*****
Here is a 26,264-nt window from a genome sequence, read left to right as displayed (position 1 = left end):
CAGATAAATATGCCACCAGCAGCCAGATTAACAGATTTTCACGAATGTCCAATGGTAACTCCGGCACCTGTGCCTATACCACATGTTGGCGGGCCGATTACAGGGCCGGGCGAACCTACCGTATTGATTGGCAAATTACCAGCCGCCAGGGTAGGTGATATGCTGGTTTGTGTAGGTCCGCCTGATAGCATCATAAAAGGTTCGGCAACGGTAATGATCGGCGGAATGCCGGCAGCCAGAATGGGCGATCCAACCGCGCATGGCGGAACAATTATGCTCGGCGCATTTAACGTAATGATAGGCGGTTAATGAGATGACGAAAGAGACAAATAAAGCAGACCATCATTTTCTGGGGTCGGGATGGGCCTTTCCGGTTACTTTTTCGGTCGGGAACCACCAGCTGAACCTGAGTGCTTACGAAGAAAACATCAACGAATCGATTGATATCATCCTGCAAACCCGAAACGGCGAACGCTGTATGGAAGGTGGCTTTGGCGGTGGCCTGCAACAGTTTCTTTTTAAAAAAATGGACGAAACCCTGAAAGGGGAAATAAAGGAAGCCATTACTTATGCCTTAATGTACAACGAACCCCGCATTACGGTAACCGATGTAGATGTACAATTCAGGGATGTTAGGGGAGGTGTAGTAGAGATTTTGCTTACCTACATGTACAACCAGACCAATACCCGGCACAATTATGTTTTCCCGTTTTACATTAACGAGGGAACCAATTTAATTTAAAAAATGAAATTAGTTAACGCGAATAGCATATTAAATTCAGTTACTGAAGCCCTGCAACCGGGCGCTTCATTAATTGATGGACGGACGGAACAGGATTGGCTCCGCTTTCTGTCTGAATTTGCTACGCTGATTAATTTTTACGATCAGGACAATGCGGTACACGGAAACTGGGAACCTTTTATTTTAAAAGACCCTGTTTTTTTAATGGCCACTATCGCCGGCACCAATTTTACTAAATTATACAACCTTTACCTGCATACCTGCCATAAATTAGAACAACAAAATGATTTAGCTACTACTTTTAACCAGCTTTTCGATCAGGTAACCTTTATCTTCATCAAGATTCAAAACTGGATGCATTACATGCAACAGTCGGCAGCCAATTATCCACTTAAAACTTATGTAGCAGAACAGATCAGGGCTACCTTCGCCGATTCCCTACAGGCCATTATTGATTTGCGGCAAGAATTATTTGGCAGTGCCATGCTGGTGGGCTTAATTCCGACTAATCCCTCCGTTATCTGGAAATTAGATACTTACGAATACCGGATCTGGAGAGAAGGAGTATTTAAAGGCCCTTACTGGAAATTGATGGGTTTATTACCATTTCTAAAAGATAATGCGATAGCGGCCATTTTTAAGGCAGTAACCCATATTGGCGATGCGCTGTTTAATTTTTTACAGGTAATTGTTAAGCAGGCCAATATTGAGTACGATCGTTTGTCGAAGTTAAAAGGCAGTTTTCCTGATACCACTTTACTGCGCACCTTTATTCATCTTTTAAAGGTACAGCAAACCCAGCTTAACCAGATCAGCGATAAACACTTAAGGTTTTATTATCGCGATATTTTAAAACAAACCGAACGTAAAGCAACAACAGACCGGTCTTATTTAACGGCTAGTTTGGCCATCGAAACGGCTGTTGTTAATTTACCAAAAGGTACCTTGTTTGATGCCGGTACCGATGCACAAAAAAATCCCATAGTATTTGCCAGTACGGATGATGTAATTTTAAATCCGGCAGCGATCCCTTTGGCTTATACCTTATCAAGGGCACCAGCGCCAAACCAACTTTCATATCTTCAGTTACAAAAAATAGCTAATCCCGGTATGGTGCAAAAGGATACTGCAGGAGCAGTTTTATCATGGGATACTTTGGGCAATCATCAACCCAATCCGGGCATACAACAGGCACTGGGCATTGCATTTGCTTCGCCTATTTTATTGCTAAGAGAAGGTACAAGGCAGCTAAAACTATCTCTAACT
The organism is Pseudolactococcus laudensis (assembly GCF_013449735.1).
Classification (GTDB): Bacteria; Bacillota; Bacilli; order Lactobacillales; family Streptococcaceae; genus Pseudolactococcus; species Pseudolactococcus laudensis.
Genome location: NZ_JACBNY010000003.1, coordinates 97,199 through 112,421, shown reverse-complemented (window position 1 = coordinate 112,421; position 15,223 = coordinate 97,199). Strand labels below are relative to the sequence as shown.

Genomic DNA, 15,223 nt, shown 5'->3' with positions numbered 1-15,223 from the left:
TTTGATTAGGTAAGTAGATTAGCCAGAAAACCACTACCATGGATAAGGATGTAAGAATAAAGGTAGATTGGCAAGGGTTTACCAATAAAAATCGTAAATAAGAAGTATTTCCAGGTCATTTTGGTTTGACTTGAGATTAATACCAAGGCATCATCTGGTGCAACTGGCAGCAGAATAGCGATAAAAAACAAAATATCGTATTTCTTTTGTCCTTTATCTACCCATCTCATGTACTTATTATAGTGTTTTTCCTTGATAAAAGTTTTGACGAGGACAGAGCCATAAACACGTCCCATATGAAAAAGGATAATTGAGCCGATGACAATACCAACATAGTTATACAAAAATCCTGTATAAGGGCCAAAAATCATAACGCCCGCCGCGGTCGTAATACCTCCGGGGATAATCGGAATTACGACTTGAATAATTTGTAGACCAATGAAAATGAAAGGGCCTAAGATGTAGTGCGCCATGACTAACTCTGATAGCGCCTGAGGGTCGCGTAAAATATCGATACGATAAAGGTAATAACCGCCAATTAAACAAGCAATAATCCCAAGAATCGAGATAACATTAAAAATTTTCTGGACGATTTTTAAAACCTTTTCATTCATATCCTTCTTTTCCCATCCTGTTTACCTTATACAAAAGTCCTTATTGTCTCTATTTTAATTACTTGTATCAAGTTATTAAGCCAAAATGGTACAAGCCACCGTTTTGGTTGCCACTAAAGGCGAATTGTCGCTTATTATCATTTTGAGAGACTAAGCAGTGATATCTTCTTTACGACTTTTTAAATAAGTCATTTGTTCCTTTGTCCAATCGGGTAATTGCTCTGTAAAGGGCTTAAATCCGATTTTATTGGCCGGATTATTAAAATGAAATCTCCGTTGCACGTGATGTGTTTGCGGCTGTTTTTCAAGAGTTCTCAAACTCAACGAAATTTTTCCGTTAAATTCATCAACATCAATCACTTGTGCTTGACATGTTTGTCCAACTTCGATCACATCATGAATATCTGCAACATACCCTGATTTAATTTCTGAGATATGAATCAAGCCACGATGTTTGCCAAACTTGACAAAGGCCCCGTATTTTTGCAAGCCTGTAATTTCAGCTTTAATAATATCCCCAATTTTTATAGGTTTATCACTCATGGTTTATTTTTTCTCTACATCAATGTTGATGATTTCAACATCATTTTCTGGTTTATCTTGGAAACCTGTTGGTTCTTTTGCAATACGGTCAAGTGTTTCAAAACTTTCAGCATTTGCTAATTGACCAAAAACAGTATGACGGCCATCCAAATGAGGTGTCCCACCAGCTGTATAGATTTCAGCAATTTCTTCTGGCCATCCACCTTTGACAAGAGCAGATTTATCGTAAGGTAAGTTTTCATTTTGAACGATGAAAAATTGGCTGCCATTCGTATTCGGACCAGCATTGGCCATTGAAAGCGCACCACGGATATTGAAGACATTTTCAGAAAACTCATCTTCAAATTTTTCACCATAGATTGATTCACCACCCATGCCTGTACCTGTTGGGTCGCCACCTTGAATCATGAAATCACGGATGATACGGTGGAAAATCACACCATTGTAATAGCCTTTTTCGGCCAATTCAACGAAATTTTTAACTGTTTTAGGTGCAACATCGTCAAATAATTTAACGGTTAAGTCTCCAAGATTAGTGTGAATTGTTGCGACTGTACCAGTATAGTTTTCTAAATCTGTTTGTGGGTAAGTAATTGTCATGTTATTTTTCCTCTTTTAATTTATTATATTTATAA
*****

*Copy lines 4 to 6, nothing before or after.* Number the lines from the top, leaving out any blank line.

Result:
Classification (GTDB): Bacteria; Bacillota; Bacilli; order Lactobacillales; family Streptococcaceae; genus Pseudolactococcus; species Pseudolactococcus laudensis.
Genome location: NZ_JACBNY010000003.1, coordinates 97,199 through 112,421, shown reverse-complemented (window position 1 = coordinate 112,421; position 15,223 = coordinate 97,199). Strand labels below are relative to the sequence as shown.

Genomic DNA, 15,223 nt, shown 5'->3' with positions numbered 1-15,223 from the left: